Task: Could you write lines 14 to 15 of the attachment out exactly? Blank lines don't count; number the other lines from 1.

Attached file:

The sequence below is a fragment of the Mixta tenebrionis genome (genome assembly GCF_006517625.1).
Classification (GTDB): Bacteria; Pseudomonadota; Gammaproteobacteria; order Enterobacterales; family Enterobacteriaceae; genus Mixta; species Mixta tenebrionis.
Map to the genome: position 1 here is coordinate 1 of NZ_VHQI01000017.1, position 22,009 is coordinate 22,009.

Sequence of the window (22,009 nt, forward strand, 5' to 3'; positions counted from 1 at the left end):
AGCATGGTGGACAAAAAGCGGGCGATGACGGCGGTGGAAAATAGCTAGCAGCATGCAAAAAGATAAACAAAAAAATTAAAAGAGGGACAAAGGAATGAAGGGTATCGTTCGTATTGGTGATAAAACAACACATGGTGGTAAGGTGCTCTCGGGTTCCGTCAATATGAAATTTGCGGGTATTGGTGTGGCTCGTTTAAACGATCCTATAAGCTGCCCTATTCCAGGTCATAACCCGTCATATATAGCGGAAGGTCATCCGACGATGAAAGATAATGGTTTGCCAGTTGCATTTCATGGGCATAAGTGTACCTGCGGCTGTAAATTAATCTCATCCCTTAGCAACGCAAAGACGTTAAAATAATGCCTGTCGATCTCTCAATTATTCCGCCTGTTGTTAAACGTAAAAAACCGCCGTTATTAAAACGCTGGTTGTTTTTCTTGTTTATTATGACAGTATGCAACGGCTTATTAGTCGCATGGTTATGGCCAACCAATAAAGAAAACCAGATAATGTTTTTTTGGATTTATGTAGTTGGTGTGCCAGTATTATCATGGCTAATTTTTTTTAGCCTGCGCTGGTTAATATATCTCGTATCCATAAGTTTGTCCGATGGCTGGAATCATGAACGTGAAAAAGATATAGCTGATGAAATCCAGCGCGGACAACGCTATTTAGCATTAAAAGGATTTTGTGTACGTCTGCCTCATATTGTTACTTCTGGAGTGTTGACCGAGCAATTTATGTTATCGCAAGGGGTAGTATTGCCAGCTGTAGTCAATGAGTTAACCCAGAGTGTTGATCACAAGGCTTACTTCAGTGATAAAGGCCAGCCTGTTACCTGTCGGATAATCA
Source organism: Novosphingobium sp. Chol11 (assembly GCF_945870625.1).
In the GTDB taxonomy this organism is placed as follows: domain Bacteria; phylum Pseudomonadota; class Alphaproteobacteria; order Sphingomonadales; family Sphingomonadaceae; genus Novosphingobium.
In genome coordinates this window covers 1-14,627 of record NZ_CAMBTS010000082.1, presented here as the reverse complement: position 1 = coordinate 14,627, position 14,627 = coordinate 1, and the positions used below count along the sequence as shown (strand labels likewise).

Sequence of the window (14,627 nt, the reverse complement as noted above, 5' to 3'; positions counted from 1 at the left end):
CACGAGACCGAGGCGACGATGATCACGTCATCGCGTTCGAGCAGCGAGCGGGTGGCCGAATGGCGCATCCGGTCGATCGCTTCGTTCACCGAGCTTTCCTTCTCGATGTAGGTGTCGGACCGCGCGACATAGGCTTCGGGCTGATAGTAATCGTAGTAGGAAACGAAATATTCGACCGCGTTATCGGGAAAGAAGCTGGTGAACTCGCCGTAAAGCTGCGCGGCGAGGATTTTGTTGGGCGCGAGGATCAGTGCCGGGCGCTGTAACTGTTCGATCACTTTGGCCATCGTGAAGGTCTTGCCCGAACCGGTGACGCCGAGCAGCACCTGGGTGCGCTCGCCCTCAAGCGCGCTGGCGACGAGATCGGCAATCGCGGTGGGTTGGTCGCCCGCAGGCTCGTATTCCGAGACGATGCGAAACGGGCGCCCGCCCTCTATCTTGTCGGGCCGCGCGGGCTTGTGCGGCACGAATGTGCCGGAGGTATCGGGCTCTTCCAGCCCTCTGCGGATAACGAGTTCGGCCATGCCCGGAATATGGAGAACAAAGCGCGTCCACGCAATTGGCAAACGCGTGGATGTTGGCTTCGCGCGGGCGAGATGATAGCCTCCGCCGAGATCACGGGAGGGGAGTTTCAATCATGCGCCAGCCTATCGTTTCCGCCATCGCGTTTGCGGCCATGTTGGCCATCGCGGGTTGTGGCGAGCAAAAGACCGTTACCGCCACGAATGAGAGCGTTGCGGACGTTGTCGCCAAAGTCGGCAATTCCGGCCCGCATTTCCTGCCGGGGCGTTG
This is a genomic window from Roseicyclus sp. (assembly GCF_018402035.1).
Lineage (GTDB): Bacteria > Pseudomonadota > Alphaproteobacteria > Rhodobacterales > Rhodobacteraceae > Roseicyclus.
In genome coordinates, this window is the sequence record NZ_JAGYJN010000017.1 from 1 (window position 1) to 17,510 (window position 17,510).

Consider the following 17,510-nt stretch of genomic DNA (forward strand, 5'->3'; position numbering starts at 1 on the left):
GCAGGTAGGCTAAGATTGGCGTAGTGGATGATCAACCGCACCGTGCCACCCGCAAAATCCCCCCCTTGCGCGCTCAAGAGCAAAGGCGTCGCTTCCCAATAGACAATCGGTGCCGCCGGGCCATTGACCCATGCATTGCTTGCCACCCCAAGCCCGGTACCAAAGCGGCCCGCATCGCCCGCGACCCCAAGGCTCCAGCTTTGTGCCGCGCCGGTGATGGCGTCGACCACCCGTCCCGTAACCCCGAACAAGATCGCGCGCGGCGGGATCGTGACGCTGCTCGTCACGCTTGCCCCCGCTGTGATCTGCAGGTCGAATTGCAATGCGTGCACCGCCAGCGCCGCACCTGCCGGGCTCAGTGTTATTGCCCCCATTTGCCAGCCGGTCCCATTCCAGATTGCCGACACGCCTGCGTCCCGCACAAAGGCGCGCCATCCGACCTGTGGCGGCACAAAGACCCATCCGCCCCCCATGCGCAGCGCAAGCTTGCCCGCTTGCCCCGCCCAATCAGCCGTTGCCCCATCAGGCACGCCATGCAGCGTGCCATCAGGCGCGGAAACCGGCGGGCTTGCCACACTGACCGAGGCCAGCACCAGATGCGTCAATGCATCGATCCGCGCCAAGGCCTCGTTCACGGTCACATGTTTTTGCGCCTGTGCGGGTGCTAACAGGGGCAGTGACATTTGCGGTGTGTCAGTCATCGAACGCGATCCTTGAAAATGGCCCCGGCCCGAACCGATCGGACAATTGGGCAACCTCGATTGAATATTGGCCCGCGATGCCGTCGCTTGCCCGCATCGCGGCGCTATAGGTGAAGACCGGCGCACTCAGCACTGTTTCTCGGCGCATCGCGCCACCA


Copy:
Consider the following 17,510-nt stretch of genomic DNA (forward strand, 5'->3'; position numbering starts at 1 on the left):
GCAGGTAGGCTAAGATTGGCGTAGTGGATGATCAACCGCACCGTGCCACCCGCAAAATCCCCCCCTTGCGCGCTCAAGAGCAAAGGCGTCGCTTCCCAATAGACAATCGGTGCCGCCGGGCCATTGACCCATGCATTGCTTGCCACCCCAAGCCCGGTACCAAAGCGGCCCGCATCGCCCGCGACCCCAAGGCTCCAGCTTTGTGCCGCGCCGGTGATGGCGTCGACCACCCGTCCCGTAACCCCGAACAAGATCGCGCGCGGCGGGATCGTGACGCTGCTCGTCACGCTTGCCCCCGCTGTGATCTGCAGGTCGAATTGCAATGCGTGCACCGCCAGCGCCGCACCTGCCGGGCTCAGTGTTATTGCCCCCATTTGCCAGCCGGTCCCATTCCAGATTGCCGACACGCCTGCGTCCCGCACAAAGGCGCGCCATCCGACCTGTGGCGGCACAAAGACCCATCCGCCCCCCATGCGCAGCGCAAGCTTGCCCGCTTGCCCCGCCCAATCAGCCGTTGCCCCATCAGGCACGCCATGCAGCGTGCCATCAGGCGCGGAAACCGGCGGGCTTGCCACACTGACCGAGGCCAGCACCAGATGCGTCAATGCATCGATCCGCGCCAAGGCCTCGTTCACGGTCACATGTTTTTGCGCCTGTGCGGGTGCTAACAGGGGCAGTGACATTTGCGGTGTGTCAGTCATCGAACGCGATCCTTGAAAATGGCCCCGGCCCGAACCGATCGGACAATTGGGCAACCTCGATTGAATATTGGCCCGCGATGCCGTCGCTTGCCCGCATCGCGGCGCTATAGGTGAAGACCGGCGCACTCAGCACTGTTTCTCGGCGCATCGCGCCACCA